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2.1 (Tsai no.14) Hui-kuo

The nun Hui-kuo (Fruit of Wisdom) (ca. 364-433) of Luminous Blessings Convent

Hui-kuo's secular surname was P'an. Her family was originally from Huai-nan [on the south bank of the Huai River to the west and north of the capital of Sung].

Hui-kuo, never dressing in fine silks, lived an ascetically disciplined life and took sincere delight in the pure and unsullied observation of the monastic rules. Her reputation was known far and wide to monastics and householders, who alike praised and admired her. The governor of [the northeastern province of] Ch'ing of the Sung dynasty, a certain Chuan Hung-jen whose family had originally come from Pei-ti [in north China], greatly praised her noble character and lavishly bestowed on her gift after gift. In the third year of the yung-ch'u reign period (422) (I, the biographer, was told by my fellow monk T'an-tsung that it was the seventh year of the yüan-chia reign period [430], but the abbess of Luminous Blessings Convent, the nun Hung-an, let me see the land deed, which shows the date to be the third year of yung-ch'u), the governor donated a plot of land to the east of his own mansion to build a monastic residence for her, naming it Luminous Blessings, and appointed Hui-kuo to oversee it. Everything that was donated to Hui-kuo herself she gave to the Assembly of Nuns as a whole. Her community flourished, and both elite and ordinary happily submitted to her spiritual authority.

In the sixth year of the yüan-chia reign period (429), the central Asian missionary monk Gunavarman (367-431) arrived. [Hui-kuo questioned him about the validity of the status of Buddhist nuns in China, whether the proper transmission of the rules for women from the time of the Buddha had been carried out in China.]

She said, "All the Buddhist nuns here in China who earlier received the obligation to keep the rules did not receive it according to the fundamentals of the rituals. [That is, they accepted the rules, incomplete though the ceremony may have been, from the Assembly of Monks only] and they had as their eminent precedent the Buddha's stepmother, Mahāprajāpatī [who received the rules from the Buddha only; at that time, when the Buddha's stepmother sought to enter the homeless life, there was in fact no Assembly of Nuns from whom to receive the rules because Mahāprajāpatī was the first Buddhist nun in the whole world]. But those first Chinese nuns did not know, and neither do I, whether there is any difference [between Mahāprajāpatī's situation and that of the nuns who came after her]."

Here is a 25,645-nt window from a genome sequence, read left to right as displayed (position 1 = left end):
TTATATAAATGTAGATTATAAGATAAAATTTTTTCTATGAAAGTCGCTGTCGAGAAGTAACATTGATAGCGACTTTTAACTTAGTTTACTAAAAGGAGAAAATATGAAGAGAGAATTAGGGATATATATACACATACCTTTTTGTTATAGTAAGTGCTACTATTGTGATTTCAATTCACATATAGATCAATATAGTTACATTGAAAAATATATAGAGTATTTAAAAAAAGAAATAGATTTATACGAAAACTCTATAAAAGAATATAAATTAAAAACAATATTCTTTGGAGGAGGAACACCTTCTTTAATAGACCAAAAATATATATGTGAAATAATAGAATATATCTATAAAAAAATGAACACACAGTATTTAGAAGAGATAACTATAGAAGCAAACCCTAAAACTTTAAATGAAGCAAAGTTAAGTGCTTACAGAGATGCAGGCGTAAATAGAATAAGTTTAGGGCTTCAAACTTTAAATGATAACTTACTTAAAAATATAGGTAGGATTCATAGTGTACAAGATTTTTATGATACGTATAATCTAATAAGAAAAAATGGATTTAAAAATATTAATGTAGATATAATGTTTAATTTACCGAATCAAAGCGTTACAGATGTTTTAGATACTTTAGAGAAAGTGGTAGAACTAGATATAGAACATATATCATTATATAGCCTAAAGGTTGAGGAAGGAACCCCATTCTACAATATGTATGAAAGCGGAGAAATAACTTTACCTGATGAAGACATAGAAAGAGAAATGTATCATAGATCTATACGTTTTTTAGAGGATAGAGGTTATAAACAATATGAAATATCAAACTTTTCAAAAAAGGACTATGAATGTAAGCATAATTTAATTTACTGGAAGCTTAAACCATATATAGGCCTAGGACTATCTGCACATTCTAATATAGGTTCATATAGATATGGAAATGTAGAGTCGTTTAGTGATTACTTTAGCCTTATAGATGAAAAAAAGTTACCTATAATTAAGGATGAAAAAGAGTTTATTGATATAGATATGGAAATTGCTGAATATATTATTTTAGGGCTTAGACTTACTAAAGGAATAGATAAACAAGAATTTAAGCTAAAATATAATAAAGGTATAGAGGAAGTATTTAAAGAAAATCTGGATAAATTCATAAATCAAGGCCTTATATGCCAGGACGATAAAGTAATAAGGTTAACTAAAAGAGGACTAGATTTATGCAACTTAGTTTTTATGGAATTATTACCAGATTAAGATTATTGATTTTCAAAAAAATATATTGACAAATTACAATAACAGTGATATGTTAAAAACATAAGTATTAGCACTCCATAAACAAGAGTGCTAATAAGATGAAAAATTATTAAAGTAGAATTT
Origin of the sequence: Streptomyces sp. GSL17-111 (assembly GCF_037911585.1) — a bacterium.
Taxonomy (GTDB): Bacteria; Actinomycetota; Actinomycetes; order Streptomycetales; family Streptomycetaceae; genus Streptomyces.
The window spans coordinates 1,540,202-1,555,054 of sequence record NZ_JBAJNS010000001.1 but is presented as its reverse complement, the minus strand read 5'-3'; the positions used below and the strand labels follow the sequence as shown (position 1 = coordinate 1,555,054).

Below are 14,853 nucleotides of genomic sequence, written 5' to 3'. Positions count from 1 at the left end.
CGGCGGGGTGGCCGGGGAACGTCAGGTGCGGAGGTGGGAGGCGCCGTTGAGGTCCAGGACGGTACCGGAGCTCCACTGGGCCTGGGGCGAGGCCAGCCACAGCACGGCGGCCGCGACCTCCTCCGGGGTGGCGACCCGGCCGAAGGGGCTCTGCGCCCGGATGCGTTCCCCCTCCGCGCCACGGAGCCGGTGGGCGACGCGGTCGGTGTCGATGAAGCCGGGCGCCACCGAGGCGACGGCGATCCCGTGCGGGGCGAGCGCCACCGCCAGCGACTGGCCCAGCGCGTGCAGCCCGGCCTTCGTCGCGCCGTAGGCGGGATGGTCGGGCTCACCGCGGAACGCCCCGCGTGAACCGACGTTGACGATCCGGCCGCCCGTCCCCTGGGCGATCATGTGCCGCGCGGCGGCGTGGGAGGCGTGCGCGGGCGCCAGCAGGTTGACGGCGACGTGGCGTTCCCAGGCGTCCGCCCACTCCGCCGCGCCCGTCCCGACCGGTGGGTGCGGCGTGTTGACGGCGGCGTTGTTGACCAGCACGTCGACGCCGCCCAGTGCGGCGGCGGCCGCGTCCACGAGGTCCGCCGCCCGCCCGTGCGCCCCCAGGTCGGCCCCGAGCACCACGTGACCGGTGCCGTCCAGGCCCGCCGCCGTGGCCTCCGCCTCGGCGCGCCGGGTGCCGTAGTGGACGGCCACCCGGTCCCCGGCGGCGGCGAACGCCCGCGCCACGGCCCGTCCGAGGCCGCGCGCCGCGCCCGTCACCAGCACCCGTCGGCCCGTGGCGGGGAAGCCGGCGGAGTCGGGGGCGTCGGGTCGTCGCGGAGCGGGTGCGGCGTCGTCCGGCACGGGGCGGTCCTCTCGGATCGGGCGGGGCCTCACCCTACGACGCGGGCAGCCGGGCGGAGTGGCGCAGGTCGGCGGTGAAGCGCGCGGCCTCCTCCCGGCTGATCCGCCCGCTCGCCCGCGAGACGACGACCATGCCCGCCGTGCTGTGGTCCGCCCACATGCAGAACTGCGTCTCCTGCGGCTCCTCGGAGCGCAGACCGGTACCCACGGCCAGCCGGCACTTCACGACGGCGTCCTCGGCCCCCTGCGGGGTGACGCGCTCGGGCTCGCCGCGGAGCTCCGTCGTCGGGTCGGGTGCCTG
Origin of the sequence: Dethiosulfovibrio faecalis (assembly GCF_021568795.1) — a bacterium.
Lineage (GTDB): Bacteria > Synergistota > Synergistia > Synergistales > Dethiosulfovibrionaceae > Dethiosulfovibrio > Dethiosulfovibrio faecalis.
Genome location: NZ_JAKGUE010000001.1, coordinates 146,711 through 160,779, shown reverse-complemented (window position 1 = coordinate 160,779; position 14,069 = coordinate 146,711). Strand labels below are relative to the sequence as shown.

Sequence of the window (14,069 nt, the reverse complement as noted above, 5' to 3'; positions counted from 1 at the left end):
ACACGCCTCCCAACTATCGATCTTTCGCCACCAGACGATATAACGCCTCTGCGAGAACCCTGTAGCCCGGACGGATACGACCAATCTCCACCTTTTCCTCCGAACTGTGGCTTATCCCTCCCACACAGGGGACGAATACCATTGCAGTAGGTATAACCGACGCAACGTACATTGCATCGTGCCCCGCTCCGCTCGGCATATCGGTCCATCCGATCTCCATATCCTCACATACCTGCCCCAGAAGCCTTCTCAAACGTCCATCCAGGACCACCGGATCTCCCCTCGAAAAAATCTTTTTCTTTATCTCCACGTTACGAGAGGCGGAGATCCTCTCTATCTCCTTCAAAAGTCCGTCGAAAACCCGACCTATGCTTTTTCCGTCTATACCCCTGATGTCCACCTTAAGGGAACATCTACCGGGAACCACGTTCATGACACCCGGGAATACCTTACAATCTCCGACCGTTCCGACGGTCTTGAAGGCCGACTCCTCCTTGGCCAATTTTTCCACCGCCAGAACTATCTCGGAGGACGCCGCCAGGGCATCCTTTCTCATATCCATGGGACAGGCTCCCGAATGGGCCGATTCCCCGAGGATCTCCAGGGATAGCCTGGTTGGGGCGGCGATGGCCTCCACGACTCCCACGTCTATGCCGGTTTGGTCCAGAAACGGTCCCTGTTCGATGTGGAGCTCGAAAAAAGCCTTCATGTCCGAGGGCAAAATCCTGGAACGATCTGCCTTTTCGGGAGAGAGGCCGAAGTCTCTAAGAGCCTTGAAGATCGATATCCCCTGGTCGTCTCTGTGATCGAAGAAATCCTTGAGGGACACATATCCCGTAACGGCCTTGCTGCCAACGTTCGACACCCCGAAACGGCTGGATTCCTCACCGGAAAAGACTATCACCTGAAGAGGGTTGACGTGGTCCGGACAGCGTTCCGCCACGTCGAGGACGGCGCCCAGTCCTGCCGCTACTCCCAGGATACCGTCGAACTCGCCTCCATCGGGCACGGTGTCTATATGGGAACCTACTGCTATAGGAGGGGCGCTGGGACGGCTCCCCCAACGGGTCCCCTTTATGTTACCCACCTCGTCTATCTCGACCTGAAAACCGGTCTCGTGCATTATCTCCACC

Gunavarman replied, "There is no difference."

Hui-kuo continued, "According to the literature of the monastic regulations that I have read, the teacher who administers the rules and the obligation to follow them has committed an offense by permitting women to receive the rules from the Assembly of Monks only. [Therefore, how can there be no difference?"]

Gunavarman replied, "If a nun lives in a monastic community without having first trained in the rules for two years as a novice before accepting the full obligation to keep all the rules, then one may speak of an offence."

Hui-kuo asked again, "Then is it possible that formerly, when there were as yet no nuns here in China, there were certainly some in India?"

Gunavarman replied, "According to the disciplinary regulations [a candidate for the Assembly of Nuns must receive the obligation to observe all the rules from a minimum of] ten members of the assembly who themselves have received the full obligation. [In certain circumstances] such as in a frontier country, only five such members are required. The correct view is that, if there is an established assembly present, one cannot but go along with all the requirements."

Again Hui-kuo asked, "How far away must a place be before it is considered a frontier?"

Gunavarman replied, "Beyond a thousand Chinese miles or where oceans and mountains create a barrier."

In the ninth year (432), Hui-kuo took her disciples Hui-i, Hui-k'ai, and others—five in all—to receive the full monastic obligation from the Indian missionary monk Sanghavarman. They respectfully received this obligation as their most precious possession.

Hui-kuo was seventy-some years old when she died in the tenth year of the yüan-chia reign period (433).

Her disciples Hui-i and Hui-k'ai were also well known in their day for their strict practice in keeping the monastic rules.

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IATHPublished by The Institute for Advanced Technology in the Humanities, © Copyright 2003 by Anne Kinney and the University of Virginia